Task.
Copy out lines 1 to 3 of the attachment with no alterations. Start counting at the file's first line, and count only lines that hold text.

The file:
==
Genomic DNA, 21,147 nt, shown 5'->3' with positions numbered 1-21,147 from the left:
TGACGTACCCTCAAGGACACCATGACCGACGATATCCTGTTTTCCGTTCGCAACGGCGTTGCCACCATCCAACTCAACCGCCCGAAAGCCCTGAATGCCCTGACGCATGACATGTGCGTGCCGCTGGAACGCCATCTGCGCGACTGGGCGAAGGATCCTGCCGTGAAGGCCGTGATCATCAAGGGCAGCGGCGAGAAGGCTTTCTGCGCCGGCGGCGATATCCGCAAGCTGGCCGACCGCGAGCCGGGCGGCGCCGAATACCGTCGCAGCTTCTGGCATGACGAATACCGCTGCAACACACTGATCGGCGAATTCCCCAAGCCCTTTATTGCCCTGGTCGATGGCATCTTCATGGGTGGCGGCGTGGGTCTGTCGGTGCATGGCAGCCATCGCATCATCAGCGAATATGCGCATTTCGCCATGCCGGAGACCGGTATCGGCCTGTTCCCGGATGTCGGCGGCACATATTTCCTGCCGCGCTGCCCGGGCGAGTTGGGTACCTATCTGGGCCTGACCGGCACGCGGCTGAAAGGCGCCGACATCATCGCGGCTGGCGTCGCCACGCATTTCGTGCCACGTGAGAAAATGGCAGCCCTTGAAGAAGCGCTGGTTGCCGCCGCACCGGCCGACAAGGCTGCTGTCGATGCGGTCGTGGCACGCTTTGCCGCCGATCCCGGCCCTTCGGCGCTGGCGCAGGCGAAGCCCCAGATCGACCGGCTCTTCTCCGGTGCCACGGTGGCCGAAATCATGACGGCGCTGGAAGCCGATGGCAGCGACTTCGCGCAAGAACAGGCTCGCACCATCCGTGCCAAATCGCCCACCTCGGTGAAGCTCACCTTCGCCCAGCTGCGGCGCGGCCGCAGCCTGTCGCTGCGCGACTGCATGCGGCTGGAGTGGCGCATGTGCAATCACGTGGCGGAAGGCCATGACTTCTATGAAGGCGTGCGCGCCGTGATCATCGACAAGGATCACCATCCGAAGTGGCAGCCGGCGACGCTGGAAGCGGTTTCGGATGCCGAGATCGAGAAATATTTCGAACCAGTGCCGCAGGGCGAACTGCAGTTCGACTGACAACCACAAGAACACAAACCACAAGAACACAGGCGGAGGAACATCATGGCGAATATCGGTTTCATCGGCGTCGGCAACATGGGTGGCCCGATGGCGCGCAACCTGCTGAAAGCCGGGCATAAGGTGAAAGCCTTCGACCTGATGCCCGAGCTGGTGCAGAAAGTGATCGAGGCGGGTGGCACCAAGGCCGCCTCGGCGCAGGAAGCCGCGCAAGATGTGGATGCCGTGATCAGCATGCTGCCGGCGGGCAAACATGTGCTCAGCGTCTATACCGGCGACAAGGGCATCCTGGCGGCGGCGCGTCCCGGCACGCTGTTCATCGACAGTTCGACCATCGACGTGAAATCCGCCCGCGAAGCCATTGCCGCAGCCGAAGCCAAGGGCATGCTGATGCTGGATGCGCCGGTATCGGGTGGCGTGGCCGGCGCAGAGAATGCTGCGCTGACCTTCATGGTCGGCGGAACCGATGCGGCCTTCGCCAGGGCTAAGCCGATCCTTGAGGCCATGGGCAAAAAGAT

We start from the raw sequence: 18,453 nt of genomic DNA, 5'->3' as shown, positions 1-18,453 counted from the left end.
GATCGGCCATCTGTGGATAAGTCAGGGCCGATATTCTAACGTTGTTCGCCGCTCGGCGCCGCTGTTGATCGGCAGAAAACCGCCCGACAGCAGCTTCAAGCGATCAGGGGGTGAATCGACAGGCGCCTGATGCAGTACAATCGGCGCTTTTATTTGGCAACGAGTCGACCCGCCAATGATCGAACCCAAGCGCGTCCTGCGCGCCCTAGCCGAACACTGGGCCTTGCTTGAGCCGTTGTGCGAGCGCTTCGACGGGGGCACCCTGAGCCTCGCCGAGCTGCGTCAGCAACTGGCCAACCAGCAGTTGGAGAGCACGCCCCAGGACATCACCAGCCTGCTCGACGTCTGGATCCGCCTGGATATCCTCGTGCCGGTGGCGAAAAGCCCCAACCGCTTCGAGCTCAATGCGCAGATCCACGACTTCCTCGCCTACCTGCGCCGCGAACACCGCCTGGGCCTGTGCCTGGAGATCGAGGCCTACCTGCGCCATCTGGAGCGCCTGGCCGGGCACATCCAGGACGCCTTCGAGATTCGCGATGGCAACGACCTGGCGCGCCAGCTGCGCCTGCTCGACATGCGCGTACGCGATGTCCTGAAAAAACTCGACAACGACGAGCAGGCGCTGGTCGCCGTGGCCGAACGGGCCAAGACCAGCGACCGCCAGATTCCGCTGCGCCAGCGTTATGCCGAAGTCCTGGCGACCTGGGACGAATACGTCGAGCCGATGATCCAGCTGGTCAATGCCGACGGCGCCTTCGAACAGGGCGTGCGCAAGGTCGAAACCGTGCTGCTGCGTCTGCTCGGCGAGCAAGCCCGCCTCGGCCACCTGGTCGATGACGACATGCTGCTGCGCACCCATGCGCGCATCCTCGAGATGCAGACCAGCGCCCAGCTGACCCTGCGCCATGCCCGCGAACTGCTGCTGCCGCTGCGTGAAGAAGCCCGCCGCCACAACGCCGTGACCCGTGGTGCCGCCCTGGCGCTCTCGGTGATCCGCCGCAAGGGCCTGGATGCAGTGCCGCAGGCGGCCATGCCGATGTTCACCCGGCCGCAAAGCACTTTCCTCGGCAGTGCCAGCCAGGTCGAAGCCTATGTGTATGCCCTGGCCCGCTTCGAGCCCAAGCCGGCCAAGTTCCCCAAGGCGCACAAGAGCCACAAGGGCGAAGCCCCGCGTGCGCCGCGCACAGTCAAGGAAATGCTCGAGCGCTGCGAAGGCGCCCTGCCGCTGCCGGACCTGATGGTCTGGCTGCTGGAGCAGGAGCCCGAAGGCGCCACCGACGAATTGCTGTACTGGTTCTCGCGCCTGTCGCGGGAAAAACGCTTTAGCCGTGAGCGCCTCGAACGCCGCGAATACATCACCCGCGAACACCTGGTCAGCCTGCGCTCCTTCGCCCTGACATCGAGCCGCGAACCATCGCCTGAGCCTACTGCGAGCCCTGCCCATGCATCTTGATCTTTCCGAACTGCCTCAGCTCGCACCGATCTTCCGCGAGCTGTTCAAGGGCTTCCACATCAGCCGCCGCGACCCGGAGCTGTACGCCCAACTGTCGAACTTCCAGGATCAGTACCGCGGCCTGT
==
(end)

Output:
Genomic DNA, 21,147 nt, shown 5'->3' with positions numbered 1-21,147 from the left:
TGACGTACCCTCAAGGACACCATGACCGACGATATCCTGTTTTCCGTTCGCAACGGCGTTGCCACCATCCAACTCAACCGCCCGAAAGCCCTGAATGCCCTGACGCATGACATGTGCGTGCCGCTGGAACGCCATCTGCGCGACTGGGCGAAGGATCCTGCCGTGAAGGCCGTGATCATCAAGGGCAGCGGCGAGAAGGCTTTCTGCGCCGGCGGCGATATCCGCAAGCTGGCCGACCGCGAGCCGGGCGGCGCCGAATACCGTCGCAGCTTCTGGCATGACGAATACCGCTGCAACACACTGATCGGCGAATTCCCCAAGCCCTTTATTGCCCTGGTCGATGGCATCTTCATGGGTGGCGGCGTGGGTCTGTCGGTGCATGGCAGCCATCGCATCATCAGCGAATATGCGCATTTCGCCATGCCGGAGACCGGTATCGGCCTGTTCCCGGATGTCGGCGGCACATATTTCCTGCCGCGCTGCCCGGGCGAGTTGGGTACCTATCTGGGCCTGACCGGCACGCGGCTGAAAGGCGCCGACATCATCGCGGCTGGCGTCGCCACGCATTTCGTGCCACGTGAGAAAATGGCAGCCCTTGAAGAAGCGCTGGTTGCCGCCGCACCGGCCGACAAGGCTGCTGTCGATGCGGTCGTGGCACGCTTTGCCGCCGATCCCGGCCCTTCGGCGCTGGCGCAGGCGAAGCCCCAGATCGACCGGCTCTTCTCCGGTGCCACGGTGGCCGAAATCATGACGGCGCTGGAAGCCGATGGCAGCGACTTCGCGCAAGAACAGGCTCGCACCATCCGTGCCAAATCGCCCACCTCGGTGAAGCTCACCTTCGCCCAGCTGCGGCGCGGCCGCAGCCTGTCGCTGCGCGACTGCATGCGGCTGGAGTGGCGCATGTGCAATCACGTGGCGGAAGGCCATGACTTCTATGAAGGCGTGCGCGCCGTGATCATCGACAAGGATCACCATCCGAAGTGGCAGCCGGCGACGCTGGAAGCGGTTTCGGATGCCGAGATCGAGAAATATTTCGAACCAGTGCCGCAGGGCGAACTGCAGTTCGACTGACAACCACAAGAACACAAACCACAAGAACACAGGCGGAGGAACATCATGGCGAATATCGGTTTCATCGGCGTCGGCAACATGGGTGGCCCGATGGCGCGCAACCTGCTGAAAGCCGGGCATAAGGTGAAAGCCTTCGACCTGATGCCCGAGCTGGTGCAGAAAGTGATCGAGGCGGGTGGCACCAAGGCCGCCTCGGCGCAGGAAGCCGCGCAAGATGTGGATGCCGTGATCAGCATGCTGCCGGCGGGCAAACATGTGCTCAGCGTCTATACCGGCGACAAGGGCATCCTGGCGGCGGCGCGTCCCGGCACGCTGTTCATCGACAGTTCGACCATCGACGTGAAATCCGCCCGCGAAGCCATTGCCGCAGCCGAAGCCAAGGGCATGCTGATGCTGGATGCGCCGGTATCGGGTGGCGTGGCCGGCGCAGAGAATGCTGCGCTGACCTTCATGGTCGGCGGAACCGATGCGGCCTTCGCCAGGGCTAAGCCGATCCTTGAGGCCATGGGCAAAAAGAT

We start from the raw sequence: 18,453 nt of genomic DNA, 5'->3' as shown, positions 1-18,453 counted from the left end.